A Smart Guide to Winterizing your Home

December 23, 2020


Winter can be hard on our homes, and the costs of keeping our home warm and cozy can be hard on our wallets. The physical demands of freezing temperatures and winter storms can damage unprotected plumbing or cause leaks in a worn-out roof. And poorly maintained furnaces may not be able to handle the demands that are placed upon them. Follow this guide to make sure that your home is well-prepared for what’s coming in the winter months.

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You don’t have to live in a cold northern state to feel the effects of winter. Even in our sunny state of Texas, the winter months have the potential for extended cold snaps, plus winter storms bringing snow and ice. An unprepared or poorly maintained home can suffer as a result, resulting in discomfort or significant repair bills.

Properly winterizing your home will both protect your home from potential damage caused by cold temperatures or snow and ice accumulations, plus make your domicile more comfortable and energy-efficient. A comprehensive approach to winterization will touch on many aspects of your home, including your HVAC system, plumbing, roof and windows, and more.

All of the actions you’ll take for winterization will not only protect your home from the elements, but they’ll also make sure that it’s in tip-top shape all through the year.


There are many ways you can increase your home’s value, and we can generally break these down into two separate categories: maintenance and improvements.

Maintenance covers the many things you should be doing regularly to keep your home in tip-top condition. Regular painting, maintenance of appliances and HVAC systems, and keeping up on your landscaping are some examples.

Improvements are a big category. Home improvements can range from small detailed projects like painting a room or replacing old carpet, to major remodeling and renovation projects. Small projects can be a great way to channel your inner DIY spirit, while large projects may require the use of contractors and other professionals. Different home improvement projects can also yield different payoffs in the value they add to your home.
Let’s examine some of the smartest ways to add value to your home.


A smart place to begin your winterization process is with your plumbing. In extreme cases, cold weather can cause pipes to freeze and burst, causing extensive damage and a big repair bill, according to the Insurance Institute for Business and Home Safety. There are several smart steps you can take to winterize your plumbing to make sure that cold weather won’t affect it.   

Preparing your indoor pipes
It doesn’t take much to cause your pipes to freeze. Under the right conditions, even a short period of time below freezing can cause big problems if your pipes aren’t protected. To protect your pipes, the first step is to evaluate what pipes might be at risk of freezing. Pipes in unheated crawl spaces or basements or pipes that are adjacent to uninsulated walls can be at risk and need to be given proper attention. Some typical locations that may be at risk also include laundry or utility rooms that are adjacent to unheated garages.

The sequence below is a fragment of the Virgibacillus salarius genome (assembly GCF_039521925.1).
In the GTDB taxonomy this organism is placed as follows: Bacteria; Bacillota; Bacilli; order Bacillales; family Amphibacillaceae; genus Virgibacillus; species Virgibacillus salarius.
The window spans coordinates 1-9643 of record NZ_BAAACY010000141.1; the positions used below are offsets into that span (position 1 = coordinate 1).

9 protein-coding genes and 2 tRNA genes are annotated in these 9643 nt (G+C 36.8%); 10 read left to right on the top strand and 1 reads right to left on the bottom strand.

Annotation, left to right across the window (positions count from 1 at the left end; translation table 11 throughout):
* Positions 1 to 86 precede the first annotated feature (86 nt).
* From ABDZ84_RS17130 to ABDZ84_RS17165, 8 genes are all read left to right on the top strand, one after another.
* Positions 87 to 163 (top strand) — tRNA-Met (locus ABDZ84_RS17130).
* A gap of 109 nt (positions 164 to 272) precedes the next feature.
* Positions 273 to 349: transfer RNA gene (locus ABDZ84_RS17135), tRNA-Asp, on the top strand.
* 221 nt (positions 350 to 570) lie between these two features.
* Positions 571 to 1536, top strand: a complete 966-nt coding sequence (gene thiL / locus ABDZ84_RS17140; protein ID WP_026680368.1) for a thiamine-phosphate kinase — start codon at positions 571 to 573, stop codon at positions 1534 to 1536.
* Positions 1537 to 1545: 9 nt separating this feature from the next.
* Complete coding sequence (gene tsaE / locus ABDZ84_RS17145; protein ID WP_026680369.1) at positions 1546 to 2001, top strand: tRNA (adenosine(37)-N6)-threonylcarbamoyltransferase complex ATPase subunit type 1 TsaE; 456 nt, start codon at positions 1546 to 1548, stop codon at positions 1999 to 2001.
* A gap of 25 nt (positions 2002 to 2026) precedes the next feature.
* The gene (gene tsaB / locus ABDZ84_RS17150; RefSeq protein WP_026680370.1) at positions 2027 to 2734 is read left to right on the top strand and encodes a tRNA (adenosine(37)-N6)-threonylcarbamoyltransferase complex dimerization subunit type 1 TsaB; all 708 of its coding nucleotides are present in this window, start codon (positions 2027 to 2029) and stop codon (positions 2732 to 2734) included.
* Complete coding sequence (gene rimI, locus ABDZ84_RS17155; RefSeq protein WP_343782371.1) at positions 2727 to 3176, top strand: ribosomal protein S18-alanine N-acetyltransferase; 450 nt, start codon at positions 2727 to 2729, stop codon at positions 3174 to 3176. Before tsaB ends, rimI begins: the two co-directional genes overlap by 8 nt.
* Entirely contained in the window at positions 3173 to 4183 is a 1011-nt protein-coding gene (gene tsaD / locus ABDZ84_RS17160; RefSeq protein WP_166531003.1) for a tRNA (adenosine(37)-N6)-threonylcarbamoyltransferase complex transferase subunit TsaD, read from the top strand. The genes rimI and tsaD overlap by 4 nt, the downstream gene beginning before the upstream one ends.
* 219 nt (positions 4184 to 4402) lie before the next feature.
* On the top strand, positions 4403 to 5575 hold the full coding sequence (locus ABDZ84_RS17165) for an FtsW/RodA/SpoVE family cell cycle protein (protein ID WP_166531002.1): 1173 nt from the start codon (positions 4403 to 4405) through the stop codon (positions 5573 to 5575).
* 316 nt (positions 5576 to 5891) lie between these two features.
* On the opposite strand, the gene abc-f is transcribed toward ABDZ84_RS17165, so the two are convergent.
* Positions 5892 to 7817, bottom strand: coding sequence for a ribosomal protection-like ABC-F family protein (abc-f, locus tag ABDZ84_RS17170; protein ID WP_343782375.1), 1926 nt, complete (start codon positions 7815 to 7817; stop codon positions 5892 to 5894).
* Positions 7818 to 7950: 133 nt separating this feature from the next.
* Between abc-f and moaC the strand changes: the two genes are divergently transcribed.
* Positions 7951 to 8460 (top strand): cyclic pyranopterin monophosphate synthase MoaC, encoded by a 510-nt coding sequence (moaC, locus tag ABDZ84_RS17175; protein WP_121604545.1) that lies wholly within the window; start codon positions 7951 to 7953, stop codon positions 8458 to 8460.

Protect vulnerable pipes by keeping cold air away from them. Blocking open vents and openings leading to crawl spaces can provide significant protection to pipes in these areas. Another smart move is to insulate pipes using pipe insulation materials you can purchase from home improvement stores. Be sure to cover exposed pipes in unheated garages or other areas that may not have heat.

During serious cold snaps, you can protect exposed pipes in bathrooms and kitchens by opening cabinets and vanity doors to let warmer air from the room into these spaces. This is important when the pipes are adjacent to an outdoor wall. In extreme cases, placing a space heater near the open doors will provide even more protection. But be sure to keep space heaters away from flammable objects and surfaces at all times. 

Don’t forget outdoor pipes and plumbing
It’s easy to forget about your outside plumbing. But these elements are just as, or even more, vulnerable to damage from freezing temperatures. Here are some common-sense steps you can take to protect these assets. 

  • Disconnect hoses from outdoor faucets. As a first step, unhook and hoses you have connected to your outside faucets. Drain them and put them away for the season. 
  • Shut off and protect lawn sprinklers and irrigation systems. These systems can be vulnerable to damage from freezing. Be sure to drain the lines and cover any exposed portions of the supply system. Consult with your installer if you have any questions. 
  • Shut off the water supply to your outdoor faucets. Locate the supply valve to your outside faucets and shut off the water. Then open the outside faucets to drain any water that’s in the lines. That will prevent water that’s in the lines from freezing and damaging the pipes or faucets. 

Do you need upgrades?